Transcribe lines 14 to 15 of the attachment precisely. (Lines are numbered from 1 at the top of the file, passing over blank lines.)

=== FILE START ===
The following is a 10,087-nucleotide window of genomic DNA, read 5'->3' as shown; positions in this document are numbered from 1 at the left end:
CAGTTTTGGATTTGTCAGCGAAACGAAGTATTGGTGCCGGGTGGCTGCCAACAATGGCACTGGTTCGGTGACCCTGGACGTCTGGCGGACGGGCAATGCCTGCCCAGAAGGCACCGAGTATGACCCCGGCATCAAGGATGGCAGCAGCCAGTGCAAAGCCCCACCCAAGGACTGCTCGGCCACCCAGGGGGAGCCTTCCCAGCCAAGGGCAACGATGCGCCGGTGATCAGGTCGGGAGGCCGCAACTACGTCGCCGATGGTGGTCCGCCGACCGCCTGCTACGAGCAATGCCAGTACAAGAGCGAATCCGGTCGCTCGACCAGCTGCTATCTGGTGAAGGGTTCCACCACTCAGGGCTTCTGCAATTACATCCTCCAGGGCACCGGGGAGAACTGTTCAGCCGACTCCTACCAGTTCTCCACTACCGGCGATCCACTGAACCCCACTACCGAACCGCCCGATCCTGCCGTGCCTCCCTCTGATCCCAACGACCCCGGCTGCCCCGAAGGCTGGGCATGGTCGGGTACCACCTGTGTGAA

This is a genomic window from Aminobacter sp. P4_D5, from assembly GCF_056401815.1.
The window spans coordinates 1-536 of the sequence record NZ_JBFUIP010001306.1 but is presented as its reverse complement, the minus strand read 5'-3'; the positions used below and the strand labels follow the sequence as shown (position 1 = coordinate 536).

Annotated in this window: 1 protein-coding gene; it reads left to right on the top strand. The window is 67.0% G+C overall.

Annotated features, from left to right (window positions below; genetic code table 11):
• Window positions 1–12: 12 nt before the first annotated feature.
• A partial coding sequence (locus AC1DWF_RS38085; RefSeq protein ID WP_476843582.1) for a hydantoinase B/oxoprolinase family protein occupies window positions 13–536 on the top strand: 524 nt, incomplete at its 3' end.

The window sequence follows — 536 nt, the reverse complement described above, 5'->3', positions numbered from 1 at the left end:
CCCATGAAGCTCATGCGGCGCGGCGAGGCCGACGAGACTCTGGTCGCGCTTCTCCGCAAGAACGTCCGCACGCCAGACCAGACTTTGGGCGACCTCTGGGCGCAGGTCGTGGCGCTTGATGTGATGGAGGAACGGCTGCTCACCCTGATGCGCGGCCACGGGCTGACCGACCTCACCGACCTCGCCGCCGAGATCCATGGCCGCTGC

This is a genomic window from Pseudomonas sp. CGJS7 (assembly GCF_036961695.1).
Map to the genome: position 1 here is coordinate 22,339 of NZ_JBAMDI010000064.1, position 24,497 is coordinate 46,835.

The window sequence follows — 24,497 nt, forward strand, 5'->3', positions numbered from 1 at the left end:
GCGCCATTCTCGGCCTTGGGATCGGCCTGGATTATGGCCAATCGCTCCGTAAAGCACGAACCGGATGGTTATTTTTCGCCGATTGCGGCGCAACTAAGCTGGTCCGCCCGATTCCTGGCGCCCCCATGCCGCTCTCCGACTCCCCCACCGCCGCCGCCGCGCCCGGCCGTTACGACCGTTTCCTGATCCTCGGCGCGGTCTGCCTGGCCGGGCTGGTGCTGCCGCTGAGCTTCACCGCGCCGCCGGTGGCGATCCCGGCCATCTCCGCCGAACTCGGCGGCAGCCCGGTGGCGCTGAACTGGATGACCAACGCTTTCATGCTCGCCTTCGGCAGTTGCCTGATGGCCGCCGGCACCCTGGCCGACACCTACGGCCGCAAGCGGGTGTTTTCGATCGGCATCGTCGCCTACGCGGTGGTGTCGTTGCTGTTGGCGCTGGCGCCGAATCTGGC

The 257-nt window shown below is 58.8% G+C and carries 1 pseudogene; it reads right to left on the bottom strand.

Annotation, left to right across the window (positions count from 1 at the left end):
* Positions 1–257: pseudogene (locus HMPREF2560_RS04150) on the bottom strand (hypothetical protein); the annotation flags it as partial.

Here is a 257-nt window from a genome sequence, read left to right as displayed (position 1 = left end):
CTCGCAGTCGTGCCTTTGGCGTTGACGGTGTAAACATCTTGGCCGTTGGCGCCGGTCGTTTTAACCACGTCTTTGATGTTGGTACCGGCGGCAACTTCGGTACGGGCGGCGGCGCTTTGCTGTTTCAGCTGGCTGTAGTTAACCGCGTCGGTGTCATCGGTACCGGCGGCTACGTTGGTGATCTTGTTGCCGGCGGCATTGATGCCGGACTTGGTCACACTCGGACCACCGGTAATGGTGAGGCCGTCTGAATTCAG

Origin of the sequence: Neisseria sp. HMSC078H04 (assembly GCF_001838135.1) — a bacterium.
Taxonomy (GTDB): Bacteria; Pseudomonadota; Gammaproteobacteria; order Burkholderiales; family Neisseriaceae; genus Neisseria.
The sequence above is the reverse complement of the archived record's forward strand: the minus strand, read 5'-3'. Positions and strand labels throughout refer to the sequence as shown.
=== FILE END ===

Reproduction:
GCGCCATTCTCGGCCTTGGGATCGGCCTGGATTATGGCCAATCGCTCCGTAAAGCACGAACCGGATGGTTATTTTTCGCCGATTGCGGCGCAACTAAGCTGGTCCGCCCGATTCCTGGCGCCCCCATGCCGCTCTCCGACTCCCCCACCGCCGCCGCCGCGCCCGGCCGTTACGACCGTTTCCTGATCCTCGGCGCGGTCTGCCTGGCCGGGCTGGTGCTGCCGCTGAGCTTCACCGCGCCGCCGGTGGCGATCCCGGCCATCTCCGCCGAACTCGGCGGCAGCCCGGTGGCGCTGAACTGGATGACCAACGCTTTCATGCTCGCCTTCGGCAGTTGCCTGATGGCCGCCGGCACCCTGGCCGACACCTACGGCCGCAAGCGGGTGTTTTCGATCGGCATCGTCGCCTACGCGGTGGTGTCGTTGCTGTTGGCGCTGGCGCCGAATCTGGC

The 257-nt window shown below is 58.8% G+C and carries 1 pseudogene; it reads right to left on the bottom strand.